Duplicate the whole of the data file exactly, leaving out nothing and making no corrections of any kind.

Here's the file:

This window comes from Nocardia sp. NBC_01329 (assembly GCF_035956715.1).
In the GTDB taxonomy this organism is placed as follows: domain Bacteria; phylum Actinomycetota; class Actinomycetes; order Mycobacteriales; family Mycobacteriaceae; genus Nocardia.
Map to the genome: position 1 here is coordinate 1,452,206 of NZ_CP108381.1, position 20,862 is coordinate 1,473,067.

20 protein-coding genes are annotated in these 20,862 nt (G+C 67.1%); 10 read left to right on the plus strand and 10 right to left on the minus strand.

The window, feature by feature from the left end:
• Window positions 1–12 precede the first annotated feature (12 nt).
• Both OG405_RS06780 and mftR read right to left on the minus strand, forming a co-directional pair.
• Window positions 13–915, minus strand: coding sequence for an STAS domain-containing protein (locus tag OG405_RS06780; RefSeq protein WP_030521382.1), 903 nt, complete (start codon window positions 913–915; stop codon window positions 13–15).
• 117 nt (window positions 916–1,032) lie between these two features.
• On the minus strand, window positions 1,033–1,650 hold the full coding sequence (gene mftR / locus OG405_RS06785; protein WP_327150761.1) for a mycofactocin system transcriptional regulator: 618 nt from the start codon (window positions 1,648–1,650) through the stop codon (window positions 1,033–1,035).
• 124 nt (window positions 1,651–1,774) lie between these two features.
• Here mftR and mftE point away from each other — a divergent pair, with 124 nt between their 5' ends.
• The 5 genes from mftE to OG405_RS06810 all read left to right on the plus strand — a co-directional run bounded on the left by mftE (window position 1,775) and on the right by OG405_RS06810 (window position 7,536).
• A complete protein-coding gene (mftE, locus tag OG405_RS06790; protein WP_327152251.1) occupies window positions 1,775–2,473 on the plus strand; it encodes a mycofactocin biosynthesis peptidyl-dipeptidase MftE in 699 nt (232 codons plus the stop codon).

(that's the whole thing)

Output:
This window comes from Nocardia sp. NBC_01329 (assembly GCF_035956715.1).
In the GTDB taxonomy this organism is placed as follows: domain Bacteria; phylum Actinomycetota; class Actinomycetes; order Mycobacteriales; family Mycobacteriaceae; genus Nocardia.
Map to the genome: position 1 here is coordinate 1,452,206 of NZ_CP108381.1, position 20,862 is coordinate 1,473,067.

20 protein-coding genes are annotated in these 20,862 nt (G+C 67.1%); 10 read left to right on the plus strand and 10 right to left on the minus strand.

The window, feature by feature from the left end:
• Window positions 1–12 precede the first annotated feature (12 nt).
• Both OG405_RS06780 and mftR read right to left on the minus strand, forming a co-directional pair.
• Window positions 13–915, minus strand: coding sequence for an STAS domain-containing protein (locus tag OG405_RS06780; RefSeq protein WP_030521382.1), 903 nt, complete (start codon window positions 913–915; stop codon window positions 13–15).
• 117 nt (window positions 916–1,032) lie between these two features.
• On the minus strand, window positions 1,033–1,650 hold the full coding sequence (gene mftR / locus OG405_RS06785; protein WP_327150761.1) for a mycofactocin system transcriptional regulator: 618 nt from the start codon (window positions 1,648–1,650) through the stop codon (window positions 1,033–1,035).
• 124 nt (window positions 1,651–1,774) lie between these two features.
• Here mftR and mftE point away from each other — a divergent pair, with 124 nt between their 5' ends.
• The 5 genes from mftE to OG405_RS06810 all read left to right on the plus strand — a co-directional run bounded on the left by mftE (window position 1,775) and on the right by OG405_RS06810 (window position 7,536).
• A complete protein-coding gene (mftE, locus tag OG405_RS06790; protein WP_327152251.1) occupies window positions 1,775–2,473 on the plus strand; it encodes a mycofactocin biosynthesis peptidyl-dipeptidase MftE in 699 nt (232 codons plus the stop codon).